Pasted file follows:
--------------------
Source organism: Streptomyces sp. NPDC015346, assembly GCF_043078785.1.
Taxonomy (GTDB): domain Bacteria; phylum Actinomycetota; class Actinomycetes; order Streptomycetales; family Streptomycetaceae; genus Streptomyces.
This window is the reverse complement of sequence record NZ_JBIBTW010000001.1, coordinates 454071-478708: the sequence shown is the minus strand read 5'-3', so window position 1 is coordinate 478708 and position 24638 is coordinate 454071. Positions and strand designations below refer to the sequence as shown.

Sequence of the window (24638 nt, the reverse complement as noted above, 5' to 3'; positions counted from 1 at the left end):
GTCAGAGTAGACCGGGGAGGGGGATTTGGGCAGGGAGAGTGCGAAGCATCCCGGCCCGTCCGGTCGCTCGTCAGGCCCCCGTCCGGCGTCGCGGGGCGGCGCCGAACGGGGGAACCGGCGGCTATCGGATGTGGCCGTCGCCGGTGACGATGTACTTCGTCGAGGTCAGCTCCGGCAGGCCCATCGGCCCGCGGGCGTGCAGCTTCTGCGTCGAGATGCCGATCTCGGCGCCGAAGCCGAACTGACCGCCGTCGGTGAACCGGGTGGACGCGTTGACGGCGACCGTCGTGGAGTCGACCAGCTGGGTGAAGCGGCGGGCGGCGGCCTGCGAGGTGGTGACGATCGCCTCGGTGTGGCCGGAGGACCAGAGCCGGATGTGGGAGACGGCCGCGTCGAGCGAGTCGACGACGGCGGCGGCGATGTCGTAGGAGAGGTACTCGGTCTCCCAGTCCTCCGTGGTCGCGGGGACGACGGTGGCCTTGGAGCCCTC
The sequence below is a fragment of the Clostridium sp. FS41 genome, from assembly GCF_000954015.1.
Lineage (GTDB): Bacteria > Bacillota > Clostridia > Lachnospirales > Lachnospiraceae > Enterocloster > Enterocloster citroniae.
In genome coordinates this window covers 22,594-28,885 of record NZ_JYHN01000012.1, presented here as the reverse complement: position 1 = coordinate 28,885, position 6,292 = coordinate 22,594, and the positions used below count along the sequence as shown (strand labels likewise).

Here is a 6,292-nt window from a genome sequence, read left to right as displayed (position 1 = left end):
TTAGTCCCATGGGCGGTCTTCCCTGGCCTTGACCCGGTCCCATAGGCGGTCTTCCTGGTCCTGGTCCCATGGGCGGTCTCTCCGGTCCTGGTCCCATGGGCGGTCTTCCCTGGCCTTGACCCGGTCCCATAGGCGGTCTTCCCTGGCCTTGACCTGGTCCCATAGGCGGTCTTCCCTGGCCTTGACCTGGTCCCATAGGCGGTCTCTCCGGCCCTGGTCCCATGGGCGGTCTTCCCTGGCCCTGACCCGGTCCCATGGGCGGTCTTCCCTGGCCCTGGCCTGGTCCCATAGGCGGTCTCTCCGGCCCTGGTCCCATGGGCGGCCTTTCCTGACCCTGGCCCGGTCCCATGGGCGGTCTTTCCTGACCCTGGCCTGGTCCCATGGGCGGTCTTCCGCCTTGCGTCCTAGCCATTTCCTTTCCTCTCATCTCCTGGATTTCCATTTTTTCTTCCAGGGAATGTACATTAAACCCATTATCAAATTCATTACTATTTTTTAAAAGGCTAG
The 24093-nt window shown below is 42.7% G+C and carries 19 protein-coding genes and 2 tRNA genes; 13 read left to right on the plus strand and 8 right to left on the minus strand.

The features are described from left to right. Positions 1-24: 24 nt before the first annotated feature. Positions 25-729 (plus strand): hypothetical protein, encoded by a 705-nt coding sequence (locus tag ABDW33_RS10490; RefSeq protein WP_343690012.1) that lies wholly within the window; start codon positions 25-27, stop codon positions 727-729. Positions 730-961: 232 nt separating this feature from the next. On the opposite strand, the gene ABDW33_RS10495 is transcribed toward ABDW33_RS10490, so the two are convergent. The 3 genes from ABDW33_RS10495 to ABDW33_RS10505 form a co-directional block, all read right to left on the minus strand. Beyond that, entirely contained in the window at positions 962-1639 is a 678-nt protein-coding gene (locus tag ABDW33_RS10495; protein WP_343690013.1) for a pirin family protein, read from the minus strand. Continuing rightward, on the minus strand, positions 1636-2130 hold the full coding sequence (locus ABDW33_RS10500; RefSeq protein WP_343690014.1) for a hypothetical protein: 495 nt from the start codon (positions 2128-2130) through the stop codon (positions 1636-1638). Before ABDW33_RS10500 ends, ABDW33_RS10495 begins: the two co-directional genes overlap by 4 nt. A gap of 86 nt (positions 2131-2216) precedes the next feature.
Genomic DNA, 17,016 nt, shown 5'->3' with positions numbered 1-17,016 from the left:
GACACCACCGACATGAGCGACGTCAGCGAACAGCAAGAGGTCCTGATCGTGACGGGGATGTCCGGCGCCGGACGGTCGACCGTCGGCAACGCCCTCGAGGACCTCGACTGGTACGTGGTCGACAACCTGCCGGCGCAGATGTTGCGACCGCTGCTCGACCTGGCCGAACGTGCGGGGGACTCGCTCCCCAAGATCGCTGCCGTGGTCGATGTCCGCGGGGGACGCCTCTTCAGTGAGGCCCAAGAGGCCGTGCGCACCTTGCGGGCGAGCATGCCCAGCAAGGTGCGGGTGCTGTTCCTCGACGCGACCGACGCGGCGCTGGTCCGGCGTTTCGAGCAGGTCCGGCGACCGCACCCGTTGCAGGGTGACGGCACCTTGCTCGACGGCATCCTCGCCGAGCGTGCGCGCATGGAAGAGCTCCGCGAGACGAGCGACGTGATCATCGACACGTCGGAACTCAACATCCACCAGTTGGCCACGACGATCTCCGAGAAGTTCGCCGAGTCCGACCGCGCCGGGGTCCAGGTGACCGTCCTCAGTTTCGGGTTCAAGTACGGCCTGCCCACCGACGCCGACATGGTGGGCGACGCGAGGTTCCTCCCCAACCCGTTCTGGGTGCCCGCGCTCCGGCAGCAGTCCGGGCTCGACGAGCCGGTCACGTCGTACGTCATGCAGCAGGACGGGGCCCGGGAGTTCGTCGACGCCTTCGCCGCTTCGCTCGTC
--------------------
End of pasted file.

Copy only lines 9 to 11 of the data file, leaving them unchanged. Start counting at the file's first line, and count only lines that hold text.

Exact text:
Here is a 6,292-nt window from a genome sequence, read left to right as displayed (position 1 = left end):
TTAGTCCCATGGGCGGTCTTCCCTGGCCTTGACCCGGTCCCATAGGCGGTCTTCCTGGTCCTGGTCCCATGGGCGGTCTCTCCGGTCCTGGTCCCATGGGCGGTCTTCCCTGGCCTTGACCCGGTCCCATAGGCGGTCTTCCCTGGCCTTGACCTGGTCCCATAGGCGGTCTTCCCTGGCCTTGACCTGGTCCCATAGGCGGTCTCTCCGGCCCTGGTCCCATGGGCGGTCTTCCCTGGCCCTGACCCGGTCCCATGGGCGGTCTTCCCTGGCCCTGGCCTGGTCCCATAGGCGGTCTCTCCGGCCCTGGTCCCATGGGCGGCCTTTCCTGACCCTGGCCCGGTCCCATGGGCGGTCTTTCCTGACCCTGGCCTGGTCCCATGGGCGGTCTTCCGCCTTGCGTCCTAGCCATTTCCTTTCCTCTCATCTCCTGGATTTCCATTTTTTCTTCCAGGGAATGTACATTAAACCCATTATCAAATTCATTACTATTTTTTAAAAGGCTAG
The 24093-nt window shown below is 42.7% G+C and carries 19 protein-coding genes and 2 tRNA genes; 13 read left to right on the plus strand and 8 right to left on the minus strand.